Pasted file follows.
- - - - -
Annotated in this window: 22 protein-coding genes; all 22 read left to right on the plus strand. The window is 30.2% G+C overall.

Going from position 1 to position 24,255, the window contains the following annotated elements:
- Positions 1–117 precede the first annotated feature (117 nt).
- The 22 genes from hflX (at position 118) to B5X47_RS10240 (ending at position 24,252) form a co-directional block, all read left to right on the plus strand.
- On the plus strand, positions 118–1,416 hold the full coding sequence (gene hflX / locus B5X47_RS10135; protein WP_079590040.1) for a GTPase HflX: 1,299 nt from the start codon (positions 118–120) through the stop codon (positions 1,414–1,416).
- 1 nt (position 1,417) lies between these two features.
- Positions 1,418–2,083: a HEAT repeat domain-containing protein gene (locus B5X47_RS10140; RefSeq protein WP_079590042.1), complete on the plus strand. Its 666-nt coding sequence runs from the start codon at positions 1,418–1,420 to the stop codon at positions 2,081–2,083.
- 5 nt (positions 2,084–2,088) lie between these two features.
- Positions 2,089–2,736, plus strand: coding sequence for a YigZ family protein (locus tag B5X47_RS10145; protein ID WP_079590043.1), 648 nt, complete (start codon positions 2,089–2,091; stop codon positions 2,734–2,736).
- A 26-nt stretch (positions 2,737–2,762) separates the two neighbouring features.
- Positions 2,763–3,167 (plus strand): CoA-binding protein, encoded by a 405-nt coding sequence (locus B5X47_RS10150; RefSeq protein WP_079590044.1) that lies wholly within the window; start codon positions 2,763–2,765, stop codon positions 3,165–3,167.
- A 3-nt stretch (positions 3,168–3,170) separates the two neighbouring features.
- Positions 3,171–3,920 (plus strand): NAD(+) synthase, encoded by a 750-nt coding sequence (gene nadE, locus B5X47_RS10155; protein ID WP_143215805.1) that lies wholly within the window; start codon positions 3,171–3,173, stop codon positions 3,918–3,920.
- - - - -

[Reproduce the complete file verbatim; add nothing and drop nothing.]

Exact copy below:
Annotated in this window: 22 protein-coding genes; all 22 read left to right on the plus strand. The window is 30.2% G+C overall.

Going from position 1 to position 24,255, the window contains the following annotated elements:
- Positions 1–117 precede the first annotated feature (117 nt).
- The 22 genes from hflX (at position 118) to B5X47_RS10240 (ending at position 24,252) form a co-directional block, all read left to right on the plus strand.
- On the plus strand, positions 118–1,416 hold the full coding sequence (gene hflX / locus B5X47_RS10135; protein WP_079590040.1) for a GTPase HflX: 1,299 nt from the start codon (positions 118–120) through the stop codon (positions 1,414–1,416).
- 1 nt (position 1,417) lies between these two features.
- Positions 1,418–2,083: a HEAT repeat domain-containing protein gene (locus B5X47_RS10140; RefSeq protein WP_079590042.1), complete on the plus strand. Its 666-nt coding sequence runs from the start codon at positions 1,418–1,420 to the stop codon at positions 2,081–2,083.
- 5 nt (positions 2,084–2,088) lie between these two features.
- Positions 2,089–2,736, plus strand: coding sequence for a YigZ family protein (locus tag B5X47_RS10145; protein ID WP_079590043.1), 648 nt, complete (start codon positions 2,089–2,091; stop codon positions 2,734–2,736).
- A 26-nt stretch (positions 2,737–2,762) separates the two neighbouring features.
- Positions 2,763–3,167 (plus strand): CoA-binding protein, encoded by a 405-nt coding sequence (locus B5X47_RS10150; RefSeq protein WP_079590044.1) that lies wholly within the window; start codon positions 2,763–2,765, stop codon positions 3,165–3,167.
- A 3-nt stretch (positions 3,168–3,170) separates the two neighbouring features.
- Positions 3,171–3,920 (plus strand): NAD(+) synthase, encoded by a 750-nt coding sequence (gene nadE, locus B5X47_RS10155; protein ID WP_143215805.1) that lies wholly within the window; start codon positions 3,171–3,173, stop codon positions 3,918–3,920.